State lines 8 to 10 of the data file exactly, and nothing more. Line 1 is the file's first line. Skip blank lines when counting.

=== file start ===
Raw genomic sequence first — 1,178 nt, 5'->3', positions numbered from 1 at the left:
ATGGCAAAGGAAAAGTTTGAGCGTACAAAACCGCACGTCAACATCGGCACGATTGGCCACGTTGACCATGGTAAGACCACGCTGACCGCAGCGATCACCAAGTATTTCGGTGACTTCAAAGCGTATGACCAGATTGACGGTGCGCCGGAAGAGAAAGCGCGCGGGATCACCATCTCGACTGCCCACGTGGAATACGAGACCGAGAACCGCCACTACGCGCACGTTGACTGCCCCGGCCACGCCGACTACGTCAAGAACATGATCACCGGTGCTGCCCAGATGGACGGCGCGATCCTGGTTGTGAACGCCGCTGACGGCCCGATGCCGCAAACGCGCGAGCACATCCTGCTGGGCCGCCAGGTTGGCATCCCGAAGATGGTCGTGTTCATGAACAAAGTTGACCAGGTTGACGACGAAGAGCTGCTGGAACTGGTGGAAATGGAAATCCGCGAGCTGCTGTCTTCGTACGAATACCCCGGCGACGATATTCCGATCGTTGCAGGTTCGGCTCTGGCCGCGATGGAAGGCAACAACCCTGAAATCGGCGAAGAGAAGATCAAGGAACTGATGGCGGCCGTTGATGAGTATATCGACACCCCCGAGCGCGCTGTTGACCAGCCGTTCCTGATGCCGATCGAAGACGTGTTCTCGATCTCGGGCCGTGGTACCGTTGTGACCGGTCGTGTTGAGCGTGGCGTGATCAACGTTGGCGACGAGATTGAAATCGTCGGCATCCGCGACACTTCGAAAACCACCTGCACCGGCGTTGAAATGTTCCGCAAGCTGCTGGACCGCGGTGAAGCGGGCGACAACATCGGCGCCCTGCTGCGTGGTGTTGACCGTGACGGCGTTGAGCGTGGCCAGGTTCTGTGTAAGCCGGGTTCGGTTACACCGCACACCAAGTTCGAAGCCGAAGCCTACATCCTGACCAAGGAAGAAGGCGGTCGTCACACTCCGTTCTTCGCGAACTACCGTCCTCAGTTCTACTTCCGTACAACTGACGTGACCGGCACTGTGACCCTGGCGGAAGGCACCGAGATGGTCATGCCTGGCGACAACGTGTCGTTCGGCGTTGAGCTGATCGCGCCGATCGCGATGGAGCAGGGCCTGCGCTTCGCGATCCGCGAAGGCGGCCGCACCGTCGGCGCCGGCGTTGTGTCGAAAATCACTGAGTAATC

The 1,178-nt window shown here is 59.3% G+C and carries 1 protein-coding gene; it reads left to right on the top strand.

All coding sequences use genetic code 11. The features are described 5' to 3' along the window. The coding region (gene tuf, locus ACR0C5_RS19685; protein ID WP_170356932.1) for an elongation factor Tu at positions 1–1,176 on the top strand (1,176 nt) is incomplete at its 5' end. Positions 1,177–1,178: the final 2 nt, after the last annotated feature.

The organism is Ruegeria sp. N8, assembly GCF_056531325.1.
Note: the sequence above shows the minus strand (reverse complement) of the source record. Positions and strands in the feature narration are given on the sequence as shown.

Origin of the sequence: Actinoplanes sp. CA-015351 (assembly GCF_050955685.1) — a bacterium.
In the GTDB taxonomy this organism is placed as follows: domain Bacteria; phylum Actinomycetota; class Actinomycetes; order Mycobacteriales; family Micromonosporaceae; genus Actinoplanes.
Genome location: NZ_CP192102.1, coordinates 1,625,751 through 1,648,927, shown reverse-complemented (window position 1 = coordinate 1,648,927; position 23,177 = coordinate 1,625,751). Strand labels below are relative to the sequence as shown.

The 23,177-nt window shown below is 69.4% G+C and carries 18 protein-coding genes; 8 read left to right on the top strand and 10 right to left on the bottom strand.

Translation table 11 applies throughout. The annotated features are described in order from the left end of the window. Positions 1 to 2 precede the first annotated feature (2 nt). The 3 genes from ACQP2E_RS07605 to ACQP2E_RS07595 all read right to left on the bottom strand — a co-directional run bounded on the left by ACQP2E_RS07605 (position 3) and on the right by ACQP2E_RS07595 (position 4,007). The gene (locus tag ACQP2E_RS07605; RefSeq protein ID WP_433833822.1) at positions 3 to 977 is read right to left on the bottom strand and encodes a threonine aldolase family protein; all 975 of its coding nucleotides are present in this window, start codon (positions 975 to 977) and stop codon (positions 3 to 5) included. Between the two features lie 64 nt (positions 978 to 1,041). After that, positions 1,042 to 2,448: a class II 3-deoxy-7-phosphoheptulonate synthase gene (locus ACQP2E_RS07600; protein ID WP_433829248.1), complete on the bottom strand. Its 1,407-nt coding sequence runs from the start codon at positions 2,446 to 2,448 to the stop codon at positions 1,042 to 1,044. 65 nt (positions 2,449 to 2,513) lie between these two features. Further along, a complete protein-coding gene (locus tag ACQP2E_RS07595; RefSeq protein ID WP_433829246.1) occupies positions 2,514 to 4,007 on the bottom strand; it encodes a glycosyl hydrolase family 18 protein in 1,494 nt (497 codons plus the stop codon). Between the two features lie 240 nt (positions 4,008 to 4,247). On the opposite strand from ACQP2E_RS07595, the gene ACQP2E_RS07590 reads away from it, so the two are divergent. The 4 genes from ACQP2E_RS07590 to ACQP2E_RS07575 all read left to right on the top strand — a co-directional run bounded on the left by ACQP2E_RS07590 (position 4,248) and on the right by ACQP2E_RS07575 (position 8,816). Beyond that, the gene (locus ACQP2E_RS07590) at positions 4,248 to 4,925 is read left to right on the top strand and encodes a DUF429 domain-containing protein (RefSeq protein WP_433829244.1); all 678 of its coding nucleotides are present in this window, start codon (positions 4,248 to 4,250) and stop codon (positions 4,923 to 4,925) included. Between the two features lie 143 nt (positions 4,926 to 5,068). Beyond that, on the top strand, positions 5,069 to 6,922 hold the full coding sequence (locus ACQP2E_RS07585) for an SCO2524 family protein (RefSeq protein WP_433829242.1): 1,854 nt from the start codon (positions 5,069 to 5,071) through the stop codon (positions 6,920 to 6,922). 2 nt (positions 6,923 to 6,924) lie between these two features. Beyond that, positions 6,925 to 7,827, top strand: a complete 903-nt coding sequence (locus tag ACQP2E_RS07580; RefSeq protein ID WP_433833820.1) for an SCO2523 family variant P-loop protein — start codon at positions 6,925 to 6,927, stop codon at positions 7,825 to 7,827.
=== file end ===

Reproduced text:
In the GTDB taxonomy this organism is placed as follows: domain Bacteria; phylum Actinomycetota; class Actinomycetes; order Mycobacteriales; family Micromonosporaceae; genus Actinoplanes.
Genome location: NZ_CP192102.1, coordinates 1,625,751 through 1,648,927, shown reverse-complemented (window position 1 = coordinate 1,648,927; position 23,177 = coordinate 1,625,751). Strand labels below are relative to the sequence as shown.

The 23,177-nt window shown below is 69.4% G+C and carries 18 protein-coding genes; 8 read left to right on the top strand and 10 right to left on the bottom strand.